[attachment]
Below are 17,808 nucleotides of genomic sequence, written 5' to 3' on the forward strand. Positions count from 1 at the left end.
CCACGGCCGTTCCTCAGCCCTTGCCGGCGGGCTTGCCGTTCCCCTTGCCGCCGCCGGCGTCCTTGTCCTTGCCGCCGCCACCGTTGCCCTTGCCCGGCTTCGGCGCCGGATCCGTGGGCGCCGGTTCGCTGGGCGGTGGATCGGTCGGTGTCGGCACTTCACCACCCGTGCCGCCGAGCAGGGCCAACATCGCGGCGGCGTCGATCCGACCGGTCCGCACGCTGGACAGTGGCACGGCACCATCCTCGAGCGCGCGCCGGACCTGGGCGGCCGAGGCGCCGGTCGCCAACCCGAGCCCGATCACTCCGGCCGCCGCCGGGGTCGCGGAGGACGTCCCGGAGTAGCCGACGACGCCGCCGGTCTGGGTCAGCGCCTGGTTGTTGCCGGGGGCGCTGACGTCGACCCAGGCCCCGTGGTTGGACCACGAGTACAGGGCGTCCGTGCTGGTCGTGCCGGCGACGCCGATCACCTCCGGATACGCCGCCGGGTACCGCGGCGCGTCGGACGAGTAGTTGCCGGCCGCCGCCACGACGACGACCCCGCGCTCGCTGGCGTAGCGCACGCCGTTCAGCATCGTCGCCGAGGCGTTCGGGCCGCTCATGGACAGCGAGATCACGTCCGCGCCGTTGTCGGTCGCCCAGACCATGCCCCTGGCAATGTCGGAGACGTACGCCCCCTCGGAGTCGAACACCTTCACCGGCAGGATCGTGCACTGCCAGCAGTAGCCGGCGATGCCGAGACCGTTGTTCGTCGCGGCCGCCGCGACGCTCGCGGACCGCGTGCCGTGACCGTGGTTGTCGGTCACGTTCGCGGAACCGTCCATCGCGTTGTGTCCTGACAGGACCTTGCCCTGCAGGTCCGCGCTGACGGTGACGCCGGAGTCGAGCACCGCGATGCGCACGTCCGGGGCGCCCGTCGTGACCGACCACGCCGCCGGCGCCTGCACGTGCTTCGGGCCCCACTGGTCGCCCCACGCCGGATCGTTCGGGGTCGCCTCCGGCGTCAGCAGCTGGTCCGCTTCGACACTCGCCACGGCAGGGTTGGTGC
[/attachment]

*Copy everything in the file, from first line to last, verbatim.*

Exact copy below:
Below are 17,808 nucleotides of genomic sequence, written 5' to 3' on the forward strand. Positions count from 1 at the left end.
CCACGGCCGTTCCTCAGCCCTTGCCGGCGGGCTTGCCGTTCCCCTTGCCGCCGCCGGCGTCCTTGTCCTTGCCGCCGCCACCGTTGCCCTTGCCCGGCTTCGGCGCCGGATCCGTGGGCGCCGGTTCGCTGGGCGGTGGATCGGTCGGTGTCGGCACTTCACCACCCGTGCCGCCGAGCAGGGCCAACATCGCGGCGGCGTCGATCCGACCGGTCCGCACGCTGGACAGTGGCACGGCACCATCCTCGAGCGCGCGCCGGACCTGGGCGGCCGAGGCGCCGGTCGCCAACCCGAGCCCGATCACTCCGGCCGCCGCCGGGGTCGCGGAGGACGTCCCGGAGTAGCCGACGACGCCGCCGGTCTGGGTCAGCGCCTGGTTGTTGCCGGGGGCGCTGACGTCGACCCAGGCCCCGTGGTTGGACCACGAGTACAGGGCGTCCGTGCTGGTCGTGCCGGCGACGCCGATCACCTCCGGATACGCCGCCGGGTACCGCGGCGCGTCGGACGAGTAGTTGCCGGCCGCCGCCACGACGACGACCCCGCGCTCGCTGGCGTAGCGCACGCCGTTCAGCATCGTCGCCGAGGCGTTCGGGCCGCTCATGGACAGCGAGATCACGTCCGCGCCGTTGTCGGTCGCCCAGACCATGCCCCTGGCAATGTCGGAGACGTACGCCCCCTCGGAGTCGAACACCTTCACCGGCAGGATCGTGCACTGCCAGCAGTAGCCGGCGATGCCGAGACCGTTGTTCGTCGCGGCCGCCGCGACGCTCGCGGACCGCGTGCCGTGACCGTGGTTGTCGGTCACGTTCGCGGAACCGTCCATCGCGTTGTGTCCTGACAGGACCTTGCCCTGCAGGTCCGCGCTGACGGTGACGCCGGAGTCGAGCACCGCGATGCGCACGTCCGGGGCGCCCGTCGTGACCGACCACGCCGCCGGCGCCTGCACGTGCTTCGGGCCCCACTGGTCGCCCCACGCCGGATCGTTCGGGGTCGCCTCCGGCGTCAGCAGCTGGTCCGCTTCGACACTCGCCACGGCAGGGTTGGTGC